1. McNERNEY, Patrick
McCONVILL, Catherine 1 2 3
- Born: About 1815, Ireland 4 5 6
- Marriage (1): McNERNEY, Patrick on 5 January 1836 in Clonallon RC parish, Newry And Mourne, County Down, Ireland 1
- Died: 10 March 1898 at 3.00 pm, 12 Bogside Row, Easterhouse, Lanarkshire, Scotland
Cause of her death was Cardiac failure and congestion of the lungs over 5 days.
Other names for Catherine were CONVILLY, Catherine, McANERNEY, Catherine, McCOLVILLE, Catherine, McCONNELL, Catherine, McCONVIL, Cath,7 McCONVIL, Catherine, McCONVILE, Catherine, McCONVILL, Cathrin,7 McCONVILLE, Catherine,8 McENEARNEY, Catherine, McINARNEY, Catherine,9 McINEARNEY, Catherine, McINEARNEY, Catherine, McINERNAY, Catherine, McNAIRNEY, Catherine, McNARNEY, Catherine 5 and McNARNIE, Catherine.
Catherine was living at 65 Aitchison Street, Airdrie, when her son Francis was born in 1859.
Catherine McNarney was the wife of a coal miner and aged 40 years, when recorded by the 1861 census for Old Monkland. She had been born in Ireland, and lived at 1 Clarkson's 2nd Land, Coatdyke, in a home that had windows in only two rooms, with nine people aged from 2 years to 43 years living there.
On 22 April 1868 a woman called Catherine McConvill was the sponsor at the baptism of Patrick Vavanagh, son of James Cavanagh and Catherine McAnairney, in St Patrick's Coatbridge. It may be this person, or some relative of the same name.
According to the 1871 census, Catherine McInarney and her family were living in the village or hamlet of Coatdyke, in Gartsherrie in Old Monkland Parish. Their address was 1 Clarkson's Land. Their house had at least one room with a window. Living there were Patrick McInarney, Catherine his wife, their sons John and Francis, and their daughter Elizabeth. Catherine was recorded as 54 years of age and had been born in Ireland.
The 1881 census recorded Catherine McConville [sic] living in the parish of Old Monkland, at number 9 North British Buildings. She was listed as the head of a household which consisted of five lodgers, all men, four of whom were unmarried and one widowed: Charles Bellfield,17 years old, Edward Duffy, 40 years old, Joseph Morgan, 46 years old and widowed, William Pate, 19 years old, and Paul Raynor, 22 years old. Catherine, herself, was widowed. The lodgers all were ironworkers of one sort or another. Two were born in England, two in Ireland and one in Scotland. Catherine was recorded as being Irish born and aged 45 years, an age which is vastly at odds with her age given in other circumstances. Her occupation was that of housekeeper.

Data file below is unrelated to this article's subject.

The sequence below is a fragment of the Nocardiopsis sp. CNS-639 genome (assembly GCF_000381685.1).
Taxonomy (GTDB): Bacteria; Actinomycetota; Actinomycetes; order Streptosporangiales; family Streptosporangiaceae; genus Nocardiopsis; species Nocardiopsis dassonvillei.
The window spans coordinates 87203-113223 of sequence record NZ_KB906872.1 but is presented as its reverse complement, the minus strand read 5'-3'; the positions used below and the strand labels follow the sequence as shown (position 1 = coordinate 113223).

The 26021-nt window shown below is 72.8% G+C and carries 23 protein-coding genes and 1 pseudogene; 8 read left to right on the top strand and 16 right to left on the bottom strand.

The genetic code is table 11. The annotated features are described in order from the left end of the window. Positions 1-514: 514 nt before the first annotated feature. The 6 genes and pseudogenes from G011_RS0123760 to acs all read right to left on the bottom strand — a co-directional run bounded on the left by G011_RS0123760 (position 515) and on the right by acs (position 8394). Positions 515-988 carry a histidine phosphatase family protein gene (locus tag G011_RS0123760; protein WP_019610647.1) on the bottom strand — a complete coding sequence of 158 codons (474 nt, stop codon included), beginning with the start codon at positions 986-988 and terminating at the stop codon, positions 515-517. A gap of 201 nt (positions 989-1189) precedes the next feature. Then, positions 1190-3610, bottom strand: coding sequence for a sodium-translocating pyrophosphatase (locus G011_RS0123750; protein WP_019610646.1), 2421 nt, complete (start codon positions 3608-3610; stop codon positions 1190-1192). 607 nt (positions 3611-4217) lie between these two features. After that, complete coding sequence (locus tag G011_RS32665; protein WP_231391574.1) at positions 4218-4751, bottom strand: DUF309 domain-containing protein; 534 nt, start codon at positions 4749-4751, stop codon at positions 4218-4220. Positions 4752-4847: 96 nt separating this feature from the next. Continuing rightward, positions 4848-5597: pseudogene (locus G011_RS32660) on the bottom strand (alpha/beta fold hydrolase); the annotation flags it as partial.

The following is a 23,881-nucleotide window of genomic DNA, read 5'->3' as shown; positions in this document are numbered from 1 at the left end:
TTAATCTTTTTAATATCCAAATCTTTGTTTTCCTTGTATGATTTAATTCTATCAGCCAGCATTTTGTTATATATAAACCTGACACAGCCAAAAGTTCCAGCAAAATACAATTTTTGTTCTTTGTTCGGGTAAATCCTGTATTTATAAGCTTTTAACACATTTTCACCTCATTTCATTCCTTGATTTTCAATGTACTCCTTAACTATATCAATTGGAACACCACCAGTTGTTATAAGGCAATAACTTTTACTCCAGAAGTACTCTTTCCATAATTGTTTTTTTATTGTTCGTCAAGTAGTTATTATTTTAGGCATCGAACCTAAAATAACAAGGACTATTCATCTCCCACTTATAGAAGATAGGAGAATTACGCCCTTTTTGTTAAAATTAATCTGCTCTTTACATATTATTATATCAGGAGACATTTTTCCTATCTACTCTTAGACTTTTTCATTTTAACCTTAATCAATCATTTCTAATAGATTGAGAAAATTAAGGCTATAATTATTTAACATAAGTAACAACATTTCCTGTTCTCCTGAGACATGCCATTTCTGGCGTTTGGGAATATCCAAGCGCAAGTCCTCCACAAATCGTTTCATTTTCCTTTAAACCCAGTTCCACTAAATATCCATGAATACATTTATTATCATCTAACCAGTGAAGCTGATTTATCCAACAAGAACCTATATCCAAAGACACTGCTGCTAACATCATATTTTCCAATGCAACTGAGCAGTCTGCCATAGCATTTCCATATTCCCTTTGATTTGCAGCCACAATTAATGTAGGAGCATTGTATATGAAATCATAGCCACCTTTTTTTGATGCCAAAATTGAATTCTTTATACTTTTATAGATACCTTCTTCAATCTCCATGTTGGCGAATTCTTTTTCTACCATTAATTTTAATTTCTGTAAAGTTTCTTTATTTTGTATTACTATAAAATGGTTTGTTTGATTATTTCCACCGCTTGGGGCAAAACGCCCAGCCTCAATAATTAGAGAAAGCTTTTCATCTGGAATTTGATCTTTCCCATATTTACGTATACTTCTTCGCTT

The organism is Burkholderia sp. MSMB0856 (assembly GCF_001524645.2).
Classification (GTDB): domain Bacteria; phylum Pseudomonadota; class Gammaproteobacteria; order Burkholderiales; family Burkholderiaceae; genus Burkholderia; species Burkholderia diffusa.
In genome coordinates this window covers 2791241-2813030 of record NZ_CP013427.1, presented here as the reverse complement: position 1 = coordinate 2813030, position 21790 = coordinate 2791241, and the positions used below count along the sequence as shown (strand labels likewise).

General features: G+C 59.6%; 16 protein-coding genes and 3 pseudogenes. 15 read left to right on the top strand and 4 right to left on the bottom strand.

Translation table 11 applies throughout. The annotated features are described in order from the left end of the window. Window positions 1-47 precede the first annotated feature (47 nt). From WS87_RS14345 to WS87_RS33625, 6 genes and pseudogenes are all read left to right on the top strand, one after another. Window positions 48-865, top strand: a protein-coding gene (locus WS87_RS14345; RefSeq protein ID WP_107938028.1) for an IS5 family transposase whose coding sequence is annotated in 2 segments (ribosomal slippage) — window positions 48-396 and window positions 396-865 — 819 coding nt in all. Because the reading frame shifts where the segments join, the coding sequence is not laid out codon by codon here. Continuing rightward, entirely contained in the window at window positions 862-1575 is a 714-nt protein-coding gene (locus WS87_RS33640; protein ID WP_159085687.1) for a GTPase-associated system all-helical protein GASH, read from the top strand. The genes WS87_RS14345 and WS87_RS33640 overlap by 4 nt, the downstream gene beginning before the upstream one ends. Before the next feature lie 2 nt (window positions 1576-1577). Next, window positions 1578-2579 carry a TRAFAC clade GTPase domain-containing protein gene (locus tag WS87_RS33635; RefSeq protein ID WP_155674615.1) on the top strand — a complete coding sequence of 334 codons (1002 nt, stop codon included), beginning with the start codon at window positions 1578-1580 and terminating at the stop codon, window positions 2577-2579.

'Catherine McColville', aged 60 years, whose son was 'John McEnarney', was recorded living next door to her daughter Catherine Cavanagh's home in the 1891 census for Blantyre. They lived in a house that had two rooms with at least one window, and their address was 31 Hall St in Dixon's Rows, Blantyre. John was unmarried and was a tinsmith. Catherine was born in Ireland.
In her death certificate, in 1898, Catherine was recorded as the widow of Patrick McNairney, coal miner. She was recorded as aged 74 years, and resided at 12 Bogside Row Easterhouse. Only her parents' surname of McConville was noted, with no given names recorded. Both of her parents were deceased.
Catherine's daughter, Catherine Cavanagh, died in March 1909, and in her death certificate Catherine McConville was recorded as deceased. 5 10 11 12
There is as yet no documentary proof of John McConville and Susan or Sarah Hammill being the parents of Catherine McConvill. The evidence is circumstantial based on:
1) Anthony McConville was witness at Catherine's marriage
2) Ann McConville lived very near Catherine and her family while her mother was living, and Ann's married surname, Kinney, is a very common one in Clonallon where Catherine married
3) the name patterns of Catherine's children suggest her parents were John and Sarah
Bogside was once an area beside Easterhouse village, south of the Monkland canal, in the district of Baillieston, which lay in the west of the parish of Old Monkland. An 1864 map shows it lying between Easterhouse and Swinton.
There was a coal mine called Bogside, owned by John Reid in 1880, cited as being in Baillieston. Baillieston village and Easterhouse are adjacent to each other in the county of Lanark. Baillieston in the 19th century documents was recorded as part of the parish of Old Monkland.
The word 'Rows' in the address refers to the rows of small, cramped, cottage type buildings, erected cheaply by coal owners to house miners. The houses were 'tied', meaning that their continued occupation was conditional on a member of the household working in the pit. 13 14
W. F. Brown MB certified the cause of death.
Catherine's son J. McNairney signed the register of deaths at Baillieston on 10 March 1898 as informant.
Catherine married Patrick McNERNEY, son of McNERNY and McNERNY MS UNKNOWN, on 5 January 1836 in Clonallon RC parish, Newry And Mourne, County Down, Ireland.1 (Patrick McNERNEY was born about 1815 in Ireland 5 6 and died 25 March 1877 at 9.30 am in Clarkson's Land, Coatdyke, Old Monkland Parish, Lanarkshire, Scotland.). The cause of his death was dropsy of 22 days' duration.
"Church Marriage Record
Date of Marriage:05-Jan-1836
District:NEWRY & MOURNE
Husband Name:Patrick McNerney
Age: Full Age (Over 21)
Wife: Catherine McConvill
Age: Full Age (Over 21)
Husband's Father Name: McNerney
Wife's Fathe Namer:McConvill
Witness 1: Name: Anthony McConvill
Witness 2: Michael McNerney
Notes: Church: CLONALLON Roman Catholic
© Copyright Ulster Historical Foundation (Antrim & Down)"
from www.rootsireland.ie 1